This post was last updated on September 5th, 2011 at 11:04 am
The concept of using your network to filter content (I don’t mean content filtering I mean filtering content…never mind, just keep reading) is a burgeoning idea. The fact that I spend a huge amount of time online need not be beneficial only to me. Like the spies going into Egypt and reporting of the abundance, I can come back with reports of goodness of all that I see, read and hear. Here are 3 simple ways to filter content for your network:
- Use your the “Share Feature” in Google Reader. By simply clicking the Share button at the bottom of key posts, I filter out on average about 1 out of every 400 posts I read. If more people did this, you’d quickly create an easier entry point for newcomers.
- Delicious link Roll. While many have added their del.icio.us links on their blogs, I just added a “mustread” tag. I’ll likely add this tag to about 1 in 10 items I tag. The difference here is that I totally control all my bookmarks but with my Reader, I only control my feeds, not every post. While I subscribe to many folks bookmarks, I think adding a mustread tag would be helpful to those with only a passing interest.
- Videos I watch. I just recently noticed VodPod on Susan Carter Morgan’s blog which allows you in the same way you add bookmarks in del.icio.us, you can have a bookmarklet to save videos. I do have a favorites list in youtube but this allows me to gather video from a variety of sources. I’ll likely label about 1 in 5 must see. Video is certainly more of a time investment in most cases so it’s likely more I see will be worthwhile.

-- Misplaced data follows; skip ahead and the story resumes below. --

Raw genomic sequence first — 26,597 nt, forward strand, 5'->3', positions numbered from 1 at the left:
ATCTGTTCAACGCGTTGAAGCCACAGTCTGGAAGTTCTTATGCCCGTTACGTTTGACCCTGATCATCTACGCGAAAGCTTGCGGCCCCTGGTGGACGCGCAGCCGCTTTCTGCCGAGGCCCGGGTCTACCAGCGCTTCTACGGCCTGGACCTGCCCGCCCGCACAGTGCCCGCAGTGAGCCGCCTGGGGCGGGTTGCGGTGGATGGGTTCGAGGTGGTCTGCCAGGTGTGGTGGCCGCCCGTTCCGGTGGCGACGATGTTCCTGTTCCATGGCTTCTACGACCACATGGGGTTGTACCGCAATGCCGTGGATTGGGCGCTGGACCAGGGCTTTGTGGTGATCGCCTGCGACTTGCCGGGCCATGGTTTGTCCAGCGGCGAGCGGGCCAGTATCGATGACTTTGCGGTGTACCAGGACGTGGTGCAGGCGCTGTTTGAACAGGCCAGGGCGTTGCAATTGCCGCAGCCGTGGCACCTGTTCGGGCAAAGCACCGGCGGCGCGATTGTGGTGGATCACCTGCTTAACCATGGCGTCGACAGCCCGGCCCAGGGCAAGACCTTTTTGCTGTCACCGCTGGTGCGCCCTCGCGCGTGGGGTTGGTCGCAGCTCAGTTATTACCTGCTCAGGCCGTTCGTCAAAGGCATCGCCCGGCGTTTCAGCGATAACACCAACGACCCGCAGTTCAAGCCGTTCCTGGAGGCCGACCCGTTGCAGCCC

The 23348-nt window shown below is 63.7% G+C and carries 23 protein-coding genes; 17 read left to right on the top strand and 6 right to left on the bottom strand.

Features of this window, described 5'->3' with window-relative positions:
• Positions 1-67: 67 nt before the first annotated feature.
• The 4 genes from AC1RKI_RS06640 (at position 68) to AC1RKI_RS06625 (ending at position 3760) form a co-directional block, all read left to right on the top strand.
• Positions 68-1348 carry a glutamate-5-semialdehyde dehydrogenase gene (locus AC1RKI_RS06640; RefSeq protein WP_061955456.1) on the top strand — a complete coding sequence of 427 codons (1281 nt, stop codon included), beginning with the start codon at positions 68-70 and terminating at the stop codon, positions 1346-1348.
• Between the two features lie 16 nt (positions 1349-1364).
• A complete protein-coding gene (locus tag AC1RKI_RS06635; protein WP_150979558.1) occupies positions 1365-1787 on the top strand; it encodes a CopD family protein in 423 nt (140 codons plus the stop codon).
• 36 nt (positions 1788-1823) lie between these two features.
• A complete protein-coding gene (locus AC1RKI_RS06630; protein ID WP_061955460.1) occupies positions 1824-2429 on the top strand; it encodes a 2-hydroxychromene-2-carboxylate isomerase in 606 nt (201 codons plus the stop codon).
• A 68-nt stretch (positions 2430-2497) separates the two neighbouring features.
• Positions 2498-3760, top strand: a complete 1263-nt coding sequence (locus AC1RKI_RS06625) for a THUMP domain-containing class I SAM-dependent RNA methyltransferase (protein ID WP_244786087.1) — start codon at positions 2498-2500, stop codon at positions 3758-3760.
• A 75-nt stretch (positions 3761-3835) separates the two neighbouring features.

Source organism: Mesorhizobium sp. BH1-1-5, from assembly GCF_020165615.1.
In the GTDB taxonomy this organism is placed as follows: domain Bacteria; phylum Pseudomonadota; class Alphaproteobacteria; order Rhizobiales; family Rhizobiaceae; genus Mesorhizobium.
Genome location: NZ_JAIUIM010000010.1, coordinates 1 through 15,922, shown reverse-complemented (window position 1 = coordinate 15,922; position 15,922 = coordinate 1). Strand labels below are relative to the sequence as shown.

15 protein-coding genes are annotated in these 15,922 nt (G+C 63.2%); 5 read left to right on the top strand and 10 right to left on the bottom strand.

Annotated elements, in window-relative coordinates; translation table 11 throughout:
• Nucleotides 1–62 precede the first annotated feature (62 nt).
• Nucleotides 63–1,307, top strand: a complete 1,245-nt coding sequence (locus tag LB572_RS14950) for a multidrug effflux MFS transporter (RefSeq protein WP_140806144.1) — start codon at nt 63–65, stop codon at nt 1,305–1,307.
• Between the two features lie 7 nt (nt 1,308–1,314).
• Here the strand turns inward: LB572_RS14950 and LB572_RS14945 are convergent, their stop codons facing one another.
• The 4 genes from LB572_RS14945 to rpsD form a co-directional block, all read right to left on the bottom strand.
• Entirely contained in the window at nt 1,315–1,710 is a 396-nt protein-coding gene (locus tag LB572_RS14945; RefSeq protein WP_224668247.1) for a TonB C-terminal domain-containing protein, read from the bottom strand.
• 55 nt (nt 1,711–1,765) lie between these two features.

One argument that continues to surface is that since we live in a publish then filter world, students quickly get the impression that simply posting content online is good enough. I think Sturgeon’s law is fairly accurate: “90% of everything is crap.” Finding the 10% that is really good takes a lot of time. But again, using the same power that allows us to easily publish crap, we can also easily label quality. Sure, it’s still arbitrary, but overall, it’s a pretty good system.
This is all about the power of tagging. As you can see if you’re reading this on my blog, that I’ve added all three of these to my sidebar. I’m trying my best to filter out what I think the best of the best is for me. I realize their are a number of other ways to filter content for your network.
What did I miss? Do you have some other ideas for filtering content?
Image: Seive by James UK